Over the last few years there’s been so much upper middle class blather about comics as fine art that it’s overshadowed a far more significant development: the embrace of manga by the West’s 13 year old girls. In the not too distant future, a point will come where the vast majority of the mythic New Readers ages 13 through 25 shall have come to the form with no point of reference to traditions that have dominated in the Occident.
A few weeks ago, I attended a panel about the Future of Comics at the Los Angeles Public Library. Each of the guests proved to be thoughtful and concerned with comics but I came away with the impression that, with one exception, no one had any clue about the coming sea change. Let me put it this way: Daniel Clowes, an artist I admire very much, owes an enormous debt to the work of R. Crumb. Crumb, in turn, owes an enormous debt to the funny book animals of his youth, which in turn owe an enormous debt to early newspaper strips. Whomever is penciling New Avengers owes an enormous debt to those horrible guys at Image, who owe an enormous debt to Neal Addams and John Byrne, who both owe an enormous debt to Steve Ditko and especially Jack Kirby, who both owe an enormous debt to the newspaper strips of the 1930s.
Both chains of influence are totally arbitrary and made up on the spot to illustrate a point: no matter how far modern Western comics go in their varying directions, all strains are based on modalities of operation that have evolved over decades. The distance between an artist like Clowes from a book like New Avengers is far, far less than the distance of either from Naruto. If the New York Times has suddenly discovered that Whizz! Bang! Comics Aren’t For Kids! this revelation only came after they read, and understood, the basic language of the quote-pornographic-unquote Eightball #22. The idea of “not just for kids!” contains an implicit truth: each writer of the latest iteration of this kind of article must have, necessarily, read comics as a child. The reason why they now realize that Eightball is for adults is because they have a comparison with when they learned comics grammar in their youth.
If that’s confusing, let’s make it simple: go to Borders and choose a random manga title. Not good manga that’s been recommended by tastemakers, but just some crappy title about some crappy girl who loves some crappy guy who loves another crappy guy, none of whom will ever in a million years kiss, let alone have sex. Make sure everyone is in some kind of outfit you only vaguely recognize as clothing.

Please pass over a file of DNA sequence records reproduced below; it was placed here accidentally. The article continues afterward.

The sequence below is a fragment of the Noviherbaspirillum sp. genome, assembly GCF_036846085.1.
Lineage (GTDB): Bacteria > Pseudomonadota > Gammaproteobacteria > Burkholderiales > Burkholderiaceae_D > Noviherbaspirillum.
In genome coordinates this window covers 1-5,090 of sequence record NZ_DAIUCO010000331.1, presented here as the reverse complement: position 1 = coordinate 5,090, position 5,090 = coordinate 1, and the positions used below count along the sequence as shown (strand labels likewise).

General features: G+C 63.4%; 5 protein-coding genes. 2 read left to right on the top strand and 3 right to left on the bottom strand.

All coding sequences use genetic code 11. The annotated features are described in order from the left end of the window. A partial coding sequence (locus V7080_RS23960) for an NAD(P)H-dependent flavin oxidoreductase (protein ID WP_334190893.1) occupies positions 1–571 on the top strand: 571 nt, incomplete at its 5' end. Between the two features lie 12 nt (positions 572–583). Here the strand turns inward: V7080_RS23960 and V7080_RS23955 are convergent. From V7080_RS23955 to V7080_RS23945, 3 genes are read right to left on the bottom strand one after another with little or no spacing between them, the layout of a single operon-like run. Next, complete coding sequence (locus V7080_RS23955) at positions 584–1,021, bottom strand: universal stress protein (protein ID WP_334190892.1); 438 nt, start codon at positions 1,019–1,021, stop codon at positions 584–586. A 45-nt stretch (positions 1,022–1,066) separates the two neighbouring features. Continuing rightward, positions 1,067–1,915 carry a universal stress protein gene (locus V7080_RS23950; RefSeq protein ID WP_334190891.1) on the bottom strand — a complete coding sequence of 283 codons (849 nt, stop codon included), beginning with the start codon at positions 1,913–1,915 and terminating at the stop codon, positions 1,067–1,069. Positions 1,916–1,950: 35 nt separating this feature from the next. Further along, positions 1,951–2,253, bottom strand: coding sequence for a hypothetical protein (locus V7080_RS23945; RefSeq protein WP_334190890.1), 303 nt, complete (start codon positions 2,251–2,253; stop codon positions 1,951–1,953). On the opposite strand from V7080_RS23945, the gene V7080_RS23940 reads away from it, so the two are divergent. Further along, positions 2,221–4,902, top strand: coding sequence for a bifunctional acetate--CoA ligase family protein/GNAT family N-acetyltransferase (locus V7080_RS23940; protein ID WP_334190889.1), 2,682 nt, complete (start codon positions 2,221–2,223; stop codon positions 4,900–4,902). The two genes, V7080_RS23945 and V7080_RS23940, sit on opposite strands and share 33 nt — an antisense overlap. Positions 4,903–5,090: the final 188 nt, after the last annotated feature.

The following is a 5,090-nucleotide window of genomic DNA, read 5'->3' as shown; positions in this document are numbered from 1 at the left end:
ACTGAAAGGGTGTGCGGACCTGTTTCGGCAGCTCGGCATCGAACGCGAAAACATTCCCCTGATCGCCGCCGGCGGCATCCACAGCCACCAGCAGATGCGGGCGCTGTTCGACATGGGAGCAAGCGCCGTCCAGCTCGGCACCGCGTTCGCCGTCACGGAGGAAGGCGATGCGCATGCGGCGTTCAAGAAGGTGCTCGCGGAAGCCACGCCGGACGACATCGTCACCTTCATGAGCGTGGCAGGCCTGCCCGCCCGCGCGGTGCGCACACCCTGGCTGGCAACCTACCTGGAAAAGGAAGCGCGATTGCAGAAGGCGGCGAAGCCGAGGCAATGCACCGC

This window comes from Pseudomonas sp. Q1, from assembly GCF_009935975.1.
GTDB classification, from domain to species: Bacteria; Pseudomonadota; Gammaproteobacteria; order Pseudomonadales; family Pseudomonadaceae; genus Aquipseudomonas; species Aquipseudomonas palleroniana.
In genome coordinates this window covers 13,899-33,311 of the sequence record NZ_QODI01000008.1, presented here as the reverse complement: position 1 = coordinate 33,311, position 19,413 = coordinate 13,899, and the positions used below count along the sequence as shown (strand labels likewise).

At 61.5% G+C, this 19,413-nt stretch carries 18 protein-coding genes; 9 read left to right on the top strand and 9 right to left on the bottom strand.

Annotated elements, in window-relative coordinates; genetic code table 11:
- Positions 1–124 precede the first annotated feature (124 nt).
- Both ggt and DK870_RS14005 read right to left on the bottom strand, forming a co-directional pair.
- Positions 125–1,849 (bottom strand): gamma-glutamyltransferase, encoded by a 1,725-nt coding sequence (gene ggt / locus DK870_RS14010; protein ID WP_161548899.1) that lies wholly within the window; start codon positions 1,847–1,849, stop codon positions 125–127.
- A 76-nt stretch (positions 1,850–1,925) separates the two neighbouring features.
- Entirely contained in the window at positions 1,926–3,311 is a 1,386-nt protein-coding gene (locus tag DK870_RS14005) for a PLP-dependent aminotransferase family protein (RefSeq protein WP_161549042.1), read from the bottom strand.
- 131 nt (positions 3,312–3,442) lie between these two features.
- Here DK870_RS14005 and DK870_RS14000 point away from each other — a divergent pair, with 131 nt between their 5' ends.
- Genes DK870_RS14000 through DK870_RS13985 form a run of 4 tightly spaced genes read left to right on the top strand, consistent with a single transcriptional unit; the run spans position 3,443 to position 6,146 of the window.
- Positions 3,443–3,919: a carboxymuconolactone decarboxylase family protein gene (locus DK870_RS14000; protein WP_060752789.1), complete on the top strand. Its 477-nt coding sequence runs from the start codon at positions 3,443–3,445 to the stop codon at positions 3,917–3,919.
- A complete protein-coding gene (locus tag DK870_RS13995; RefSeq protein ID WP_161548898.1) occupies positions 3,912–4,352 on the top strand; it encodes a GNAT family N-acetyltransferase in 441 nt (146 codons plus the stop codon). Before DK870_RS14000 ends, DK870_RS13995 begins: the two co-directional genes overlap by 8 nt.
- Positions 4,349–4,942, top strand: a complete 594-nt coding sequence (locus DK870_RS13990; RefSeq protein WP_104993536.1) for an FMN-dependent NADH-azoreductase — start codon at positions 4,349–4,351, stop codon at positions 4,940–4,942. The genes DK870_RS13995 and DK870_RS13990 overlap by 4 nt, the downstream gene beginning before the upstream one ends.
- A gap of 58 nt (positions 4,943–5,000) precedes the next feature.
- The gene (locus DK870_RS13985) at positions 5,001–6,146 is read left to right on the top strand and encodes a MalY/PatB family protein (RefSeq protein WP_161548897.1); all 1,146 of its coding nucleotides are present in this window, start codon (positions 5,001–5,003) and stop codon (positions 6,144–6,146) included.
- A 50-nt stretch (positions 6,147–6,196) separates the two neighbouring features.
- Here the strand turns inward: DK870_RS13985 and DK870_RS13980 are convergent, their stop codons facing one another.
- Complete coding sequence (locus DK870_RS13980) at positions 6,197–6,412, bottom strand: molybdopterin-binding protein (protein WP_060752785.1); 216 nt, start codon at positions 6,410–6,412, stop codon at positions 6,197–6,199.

OK. Try and read that thing.
Come back when you’ve failed.
Right now all across America there are hundreds of thousands of early teenagers for whom that very book is no problem. To whom that book is Amazing Spider-Man #300. They speakee a different language than you, Kemo Sabe. Now, run that scenario in reverse, with those kids trying to read not only Ghost Rider #13 (guest starring World War Hulk!) but also Adrian Tomine’s Shortcomings.
Two questions to ask are these: what happens when you have an entire generation of kids who’ve learned a different language? What happens when they grow up?
I’m really not sure. There’s an obvious counterargument, which is that kids seem to have no problem picking up accessible comics and understanding them– one of the few real success stories of the last years has been Jeff Smith’s Bone selling something like two and a half million copies in its Scholastic trade paperbacks. But I wonder if Bone‘s success is an indicator of anything other than the eternal appeal of a very specific style. If Disney had a clue, they could haul out the early Gottfredson Mickey Mouse strips and the Barks Duck stories and have the same trade success. Could Marvel? Would the Byrne/Claremont X-Men work with kids? Would any of the Spider-Man runs of John Romita, Jr.? (No offense to Romita. I’m a fan.) Would any of the “For Kids” comics being published by DC?
So. This has served as the preface to the multi-part examination I’ll be doing. The examination itself will not necessarily deal with this particular topic, but I suspect it will loom like a spectre over Europe. Influencing, dig?
Next post: I’ll define the Idiosyncratic Ideal of Comics using Kieron Gillen and Jamie McKelvie’s Phonogram, probably the best series I’ve read in the last four years.
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